Catamount Dining has added a new member to their team, dietician Meghan Dempsey. Dempsey received her bachelor’s in nutrition from Appalachian State University and started as dining’s only registered dietician at the beginning of the semester.
Dempsey has been tabling at Courtyard Dining’s cafeteria by the coffee station, awaiting students’ concerns and questions. In an interview with The Western Carolinian, she explained that the biggest part of her role is helping students with utilizing their meal plans and working through different food choices.
While here, she wants to plan outreach events while interacting with WCU students. Her main goal is to “help students feel empowered with their ability to find healthy foods and navigate their food allergies.”
What are students saying?
Dietary-restricted students are having a hard time finding safe foods within dining. Gluten-Free Friends (GFF) on Instagram reached out to the Carolinian after an anonymous freshman took their survey regarding how gluten-free their college is; their response was “no options in dining halls besides potentially contaminated vegetables.” The student later said that their biggest challenge was being able to buy groceries that could be “kept in a mini fridge or made in a microwave.
In an article from GFF, colleges are advised to comply with dietary guidelines because, “in February of 2019, the United States Department of Justice determined that Rider University violated the Americans with Disabilities Act (ADA) by failing to accommodate students with disabilities as a result of food allergies.” It was determined this can violate Title III of the ADA since food-related disabilities are protected.
Senior Jonathon Navarrete, a WCU resident, suffers from Celiac disease which creates a sensitivity to gluten. Navarrete told the Carolinian “the biggest issue is the only real things that are gluten-free half the time are normally the meat patties and the vegetables.” Oftentimes, he goes through the day only eating one meal due to the lack of gluten-free options. Even his meat patties have gluten since they are made with breadcrumbs.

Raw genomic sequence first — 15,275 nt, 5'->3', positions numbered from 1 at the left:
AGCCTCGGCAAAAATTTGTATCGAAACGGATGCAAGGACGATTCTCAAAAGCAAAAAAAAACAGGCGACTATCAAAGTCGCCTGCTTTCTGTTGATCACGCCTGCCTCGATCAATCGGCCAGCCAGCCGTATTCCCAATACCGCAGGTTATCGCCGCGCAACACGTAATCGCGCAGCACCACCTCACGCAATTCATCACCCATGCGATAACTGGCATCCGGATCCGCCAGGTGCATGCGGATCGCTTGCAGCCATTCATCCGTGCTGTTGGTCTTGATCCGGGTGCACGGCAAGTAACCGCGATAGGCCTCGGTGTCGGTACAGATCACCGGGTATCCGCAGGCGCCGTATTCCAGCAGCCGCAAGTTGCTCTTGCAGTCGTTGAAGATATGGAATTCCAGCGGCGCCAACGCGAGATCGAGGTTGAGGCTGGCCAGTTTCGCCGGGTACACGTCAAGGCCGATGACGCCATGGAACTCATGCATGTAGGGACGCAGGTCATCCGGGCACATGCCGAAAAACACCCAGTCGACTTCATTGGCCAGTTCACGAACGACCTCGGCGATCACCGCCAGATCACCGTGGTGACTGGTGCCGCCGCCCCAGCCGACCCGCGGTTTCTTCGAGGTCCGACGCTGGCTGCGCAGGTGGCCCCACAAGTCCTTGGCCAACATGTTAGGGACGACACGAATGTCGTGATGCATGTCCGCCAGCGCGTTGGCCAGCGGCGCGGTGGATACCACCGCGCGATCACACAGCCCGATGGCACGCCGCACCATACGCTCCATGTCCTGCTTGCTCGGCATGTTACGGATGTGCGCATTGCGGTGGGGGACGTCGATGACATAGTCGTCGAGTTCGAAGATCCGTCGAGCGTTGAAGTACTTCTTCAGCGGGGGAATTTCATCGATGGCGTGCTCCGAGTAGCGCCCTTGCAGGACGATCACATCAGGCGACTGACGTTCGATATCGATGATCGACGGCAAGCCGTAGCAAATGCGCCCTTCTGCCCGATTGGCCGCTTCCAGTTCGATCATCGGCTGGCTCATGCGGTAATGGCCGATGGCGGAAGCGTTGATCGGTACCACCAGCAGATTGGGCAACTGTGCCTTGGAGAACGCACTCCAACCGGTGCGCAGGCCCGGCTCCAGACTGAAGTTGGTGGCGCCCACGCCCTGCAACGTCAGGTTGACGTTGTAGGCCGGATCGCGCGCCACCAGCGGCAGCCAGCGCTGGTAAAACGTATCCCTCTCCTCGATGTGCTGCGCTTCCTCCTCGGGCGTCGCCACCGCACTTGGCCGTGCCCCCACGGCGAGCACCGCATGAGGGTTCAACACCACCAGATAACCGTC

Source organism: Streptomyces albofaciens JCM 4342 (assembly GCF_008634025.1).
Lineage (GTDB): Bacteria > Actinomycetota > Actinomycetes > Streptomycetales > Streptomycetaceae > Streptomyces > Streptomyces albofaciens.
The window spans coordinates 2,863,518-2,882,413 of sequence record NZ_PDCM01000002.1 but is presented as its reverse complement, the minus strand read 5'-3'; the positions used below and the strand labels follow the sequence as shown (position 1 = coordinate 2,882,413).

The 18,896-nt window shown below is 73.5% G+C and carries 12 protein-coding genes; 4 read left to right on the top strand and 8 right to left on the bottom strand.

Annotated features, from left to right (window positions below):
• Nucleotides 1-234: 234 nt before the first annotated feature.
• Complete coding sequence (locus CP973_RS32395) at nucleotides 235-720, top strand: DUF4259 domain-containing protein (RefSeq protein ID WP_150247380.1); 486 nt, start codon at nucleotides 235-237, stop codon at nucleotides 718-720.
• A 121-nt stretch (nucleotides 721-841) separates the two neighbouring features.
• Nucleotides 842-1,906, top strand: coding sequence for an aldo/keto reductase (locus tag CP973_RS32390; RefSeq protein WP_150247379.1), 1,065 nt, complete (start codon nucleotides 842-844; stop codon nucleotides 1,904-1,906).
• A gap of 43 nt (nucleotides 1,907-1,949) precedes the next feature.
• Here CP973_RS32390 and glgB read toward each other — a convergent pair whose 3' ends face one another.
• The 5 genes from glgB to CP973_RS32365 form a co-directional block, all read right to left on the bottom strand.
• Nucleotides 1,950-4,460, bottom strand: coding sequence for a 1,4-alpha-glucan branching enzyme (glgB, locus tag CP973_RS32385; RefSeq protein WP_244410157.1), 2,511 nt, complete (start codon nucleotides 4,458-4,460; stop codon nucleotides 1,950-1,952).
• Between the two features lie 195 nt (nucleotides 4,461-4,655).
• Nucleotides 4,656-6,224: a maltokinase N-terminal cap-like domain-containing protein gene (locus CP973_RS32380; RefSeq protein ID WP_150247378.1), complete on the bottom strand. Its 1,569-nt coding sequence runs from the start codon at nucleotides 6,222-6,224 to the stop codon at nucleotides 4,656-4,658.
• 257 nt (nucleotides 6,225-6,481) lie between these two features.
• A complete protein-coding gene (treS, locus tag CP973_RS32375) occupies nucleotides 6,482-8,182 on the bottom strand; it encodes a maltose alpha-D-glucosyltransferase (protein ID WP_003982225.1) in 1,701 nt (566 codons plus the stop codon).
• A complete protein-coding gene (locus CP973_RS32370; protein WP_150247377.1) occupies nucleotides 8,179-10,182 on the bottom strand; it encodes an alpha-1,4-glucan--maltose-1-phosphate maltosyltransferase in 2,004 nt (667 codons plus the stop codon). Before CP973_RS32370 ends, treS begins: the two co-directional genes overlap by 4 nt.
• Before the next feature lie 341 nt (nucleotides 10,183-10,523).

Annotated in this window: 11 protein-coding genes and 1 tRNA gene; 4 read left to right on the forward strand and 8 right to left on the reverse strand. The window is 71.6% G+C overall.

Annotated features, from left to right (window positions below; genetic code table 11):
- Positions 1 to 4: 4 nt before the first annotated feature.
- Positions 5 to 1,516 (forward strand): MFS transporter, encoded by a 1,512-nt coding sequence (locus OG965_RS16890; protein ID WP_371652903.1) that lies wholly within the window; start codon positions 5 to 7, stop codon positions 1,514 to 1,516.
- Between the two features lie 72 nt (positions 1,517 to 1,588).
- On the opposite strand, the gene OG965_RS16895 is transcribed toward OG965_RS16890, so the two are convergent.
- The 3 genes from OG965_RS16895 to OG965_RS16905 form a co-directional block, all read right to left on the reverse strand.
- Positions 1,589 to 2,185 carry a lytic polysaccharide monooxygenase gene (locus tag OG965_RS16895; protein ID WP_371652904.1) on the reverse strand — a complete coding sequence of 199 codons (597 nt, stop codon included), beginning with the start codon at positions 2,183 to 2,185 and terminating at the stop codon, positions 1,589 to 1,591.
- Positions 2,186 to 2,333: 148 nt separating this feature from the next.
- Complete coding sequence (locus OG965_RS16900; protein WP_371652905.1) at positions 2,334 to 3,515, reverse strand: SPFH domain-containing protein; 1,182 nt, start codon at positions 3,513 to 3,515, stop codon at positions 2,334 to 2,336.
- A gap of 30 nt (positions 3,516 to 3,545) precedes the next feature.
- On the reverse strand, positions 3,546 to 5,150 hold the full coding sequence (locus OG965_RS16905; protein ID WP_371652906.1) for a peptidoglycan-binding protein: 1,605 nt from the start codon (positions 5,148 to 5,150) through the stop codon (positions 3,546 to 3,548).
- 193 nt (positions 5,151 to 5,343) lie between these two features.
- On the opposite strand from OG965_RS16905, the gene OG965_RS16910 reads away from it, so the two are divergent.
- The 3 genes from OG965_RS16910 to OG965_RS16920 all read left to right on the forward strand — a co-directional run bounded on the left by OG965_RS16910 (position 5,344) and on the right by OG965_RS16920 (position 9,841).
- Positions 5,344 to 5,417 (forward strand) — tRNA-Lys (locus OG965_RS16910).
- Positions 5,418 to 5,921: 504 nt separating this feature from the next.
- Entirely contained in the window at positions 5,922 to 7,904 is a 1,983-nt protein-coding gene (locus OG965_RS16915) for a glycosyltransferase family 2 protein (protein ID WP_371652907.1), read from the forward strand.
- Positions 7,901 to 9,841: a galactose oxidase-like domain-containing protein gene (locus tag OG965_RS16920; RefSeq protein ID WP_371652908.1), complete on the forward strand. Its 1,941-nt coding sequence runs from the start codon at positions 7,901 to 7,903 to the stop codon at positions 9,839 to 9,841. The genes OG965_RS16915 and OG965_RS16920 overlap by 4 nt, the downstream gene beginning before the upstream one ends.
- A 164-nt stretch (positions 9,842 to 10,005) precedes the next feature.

Another student, freshman Addison Garris, wants to see more gluten-free options. Garris has a gluten allergy and believes everyone would benefit from increased transparency. “I think all WCU students would benefit from having what everything is written on the little glass coverings and what allergens are in the food itself, so we don’t have to play a guessing game every time we eat,” she suggested.
Changes to dining
In the same interview with Dempsey, Residential District Manager Jeffrey Marshall encouraged students to come to the dining advisory board (DSAB) meetings because the top dining members are present to answer students’ questions. Marshall said that these meetings are the best way to communicate with Catamount Dining. The DSAB met Feb. 15 in the Brown cafeteria’s sunset room. The next meeting is being scheduled, tentatively for March.
In order to make necessary changes, students are asked to voice what they want.
Dempsey and Marshall encourage students to reach out to either themselves or firstname.lastname@example.org. “The more student involvement we can have, the better it’s going to be. More students can voice to me and the direction they want, I can use the information to tailor for what the students want,” said Dempsey.
For more information or questions, contact Dempsey by visiting her desk in Courtyard, calling 828-331-9737, or by emailing email@example.com.